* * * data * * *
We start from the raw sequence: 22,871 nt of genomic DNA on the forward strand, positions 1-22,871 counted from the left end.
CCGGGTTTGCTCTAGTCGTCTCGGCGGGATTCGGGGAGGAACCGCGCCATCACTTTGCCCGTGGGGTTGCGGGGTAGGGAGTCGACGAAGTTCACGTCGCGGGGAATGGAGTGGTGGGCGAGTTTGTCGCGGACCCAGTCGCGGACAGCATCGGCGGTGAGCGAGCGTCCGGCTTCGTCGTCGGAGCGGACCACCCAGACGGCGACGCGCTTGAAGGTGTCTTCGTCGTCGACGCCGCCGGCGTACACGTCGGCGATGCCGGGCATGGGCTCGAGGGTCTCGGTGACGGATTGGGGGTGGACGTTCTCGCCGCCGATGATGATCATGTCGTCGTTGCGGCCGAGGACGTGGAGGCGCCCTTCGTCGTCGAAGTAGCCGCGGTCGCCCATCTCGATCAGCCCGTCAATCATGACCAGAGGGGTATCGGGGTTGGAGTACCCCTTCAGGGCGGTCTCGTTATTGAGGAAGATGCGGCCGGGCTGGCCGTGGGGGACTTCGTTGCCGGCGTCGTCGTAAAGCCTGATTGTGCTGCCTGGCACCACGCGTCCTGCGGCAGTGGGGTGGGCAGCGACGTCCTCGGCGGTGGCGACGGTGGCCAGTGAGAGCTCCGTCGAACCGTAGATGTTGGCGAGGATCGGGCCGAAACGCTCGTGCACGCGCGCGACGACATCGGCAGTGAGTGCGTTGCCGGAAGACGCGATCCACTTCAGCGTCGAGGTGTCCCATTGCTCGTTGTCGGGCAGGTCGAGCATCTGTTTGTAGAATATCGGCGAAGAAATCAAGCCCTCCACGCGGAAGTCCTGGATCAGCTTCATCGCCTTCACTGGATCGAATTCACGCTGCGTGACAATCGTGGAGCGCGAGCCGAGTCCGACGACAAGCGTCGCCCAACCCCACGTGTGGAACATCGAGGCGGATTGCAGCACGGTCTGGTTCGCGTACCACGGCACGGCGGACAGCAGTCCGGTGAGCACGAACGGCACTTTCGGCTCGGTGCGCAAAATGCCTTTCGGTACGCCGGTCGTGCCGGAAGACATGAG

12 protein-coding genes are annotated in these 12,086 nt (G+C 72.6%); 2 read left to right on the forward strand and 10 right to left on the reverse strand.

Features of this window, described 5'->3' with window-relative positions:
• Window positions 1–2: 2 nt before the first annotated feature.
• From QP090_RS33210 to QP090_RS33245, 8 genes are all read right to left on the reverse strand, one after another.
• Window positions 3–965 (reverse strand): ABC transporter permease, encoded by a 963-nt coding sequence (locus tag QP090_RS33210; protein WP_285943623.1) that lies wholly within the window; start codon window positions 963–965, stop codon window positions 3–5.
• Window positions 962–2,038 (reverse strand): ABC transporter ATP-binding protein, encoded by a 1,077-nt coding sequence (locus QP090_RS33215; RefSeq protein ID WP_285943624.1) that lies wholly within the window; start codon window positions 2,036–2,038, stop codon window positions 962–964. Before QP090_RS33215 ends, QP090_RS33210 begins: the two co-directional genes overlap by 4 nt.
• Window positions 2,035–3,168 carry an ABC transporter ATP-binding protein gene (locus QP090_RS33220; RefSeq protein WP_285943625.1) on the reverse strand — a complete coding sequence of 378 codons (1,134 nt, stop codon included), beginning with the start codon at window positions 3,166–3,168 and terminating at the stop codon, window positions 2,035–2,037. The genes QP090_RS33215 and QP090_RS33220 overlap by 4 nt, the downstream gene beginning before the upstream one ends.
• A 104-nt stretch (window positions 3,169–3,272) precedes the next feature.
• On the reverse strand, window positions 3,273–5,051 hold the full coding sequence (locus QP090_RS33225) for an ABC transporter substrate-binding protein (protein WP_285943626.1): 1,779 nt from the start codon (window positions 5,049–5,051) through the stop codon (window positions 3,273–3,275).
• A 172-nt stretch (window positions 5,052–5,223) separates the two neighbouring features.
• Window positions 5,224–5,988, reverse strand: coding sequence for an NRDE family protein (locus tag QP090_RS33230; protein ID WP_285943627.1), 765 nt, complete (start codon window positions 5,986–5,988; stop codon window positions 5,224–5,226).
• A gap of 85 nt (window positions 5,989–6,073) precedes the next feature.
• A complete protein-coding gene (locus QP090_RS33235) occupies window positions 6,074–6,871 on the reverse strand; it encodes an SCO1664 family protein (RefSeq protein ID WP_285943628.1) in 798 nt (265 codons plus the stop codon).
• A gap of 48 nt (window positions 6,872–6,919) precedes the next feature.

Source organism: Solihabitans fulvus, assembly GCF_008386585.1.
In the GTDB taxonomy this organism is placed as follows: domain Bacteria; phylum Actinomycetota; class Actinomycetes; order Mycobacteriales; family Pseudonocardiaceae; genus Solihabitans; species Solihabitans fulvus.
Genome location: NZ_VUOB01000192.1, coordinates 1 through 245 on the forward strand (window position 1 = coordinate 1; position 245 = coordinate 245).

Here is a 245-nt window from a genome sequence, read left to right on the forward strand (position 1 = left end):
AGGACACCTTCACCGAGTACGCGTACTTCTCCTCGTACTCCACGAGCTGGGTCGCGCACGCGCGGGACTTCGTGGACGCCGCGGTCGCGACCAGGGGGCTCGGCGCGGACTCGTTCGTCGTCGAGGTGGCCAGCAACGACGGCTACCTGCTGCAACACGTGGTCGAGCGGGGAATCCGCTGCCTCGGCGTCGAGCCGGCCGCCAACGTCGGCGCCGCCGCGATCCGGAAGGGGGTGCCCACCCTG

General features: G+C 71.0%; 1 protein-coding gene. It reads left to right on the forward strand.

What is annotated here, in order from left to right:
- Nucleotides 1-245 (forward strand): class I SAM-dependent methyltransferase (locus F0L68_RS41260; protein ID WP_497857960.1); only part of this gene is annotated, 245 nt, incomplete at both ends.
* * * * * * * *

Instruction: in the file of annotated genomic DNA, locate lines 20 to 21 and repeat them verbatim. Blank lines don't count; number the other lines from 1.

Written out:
Here is a 245-nt window from a genome sequence, read left to right on the forward strand (position 1 = left end):
AGGACACCTTCACCGAGTACGCGTACTTCTCCTCGTACTCCACGAGCTGGGTCGCGCACGCGCGGGACTTCGTGGACGCCGCGGTCGCGACCAGGGGGCTCGGCGCGGACTCGTTCGTCGTCGAGGTGGCCAGCAACGACGGCTACCTGCTGCAACACGTGGTCGAGCGGGGAATCCGCTGCCTCGGCGTCGAGCCGGCCGCCAACGTCGGCGCCGCCGCGATCCGGAAGGGGGTGCCCACCCTG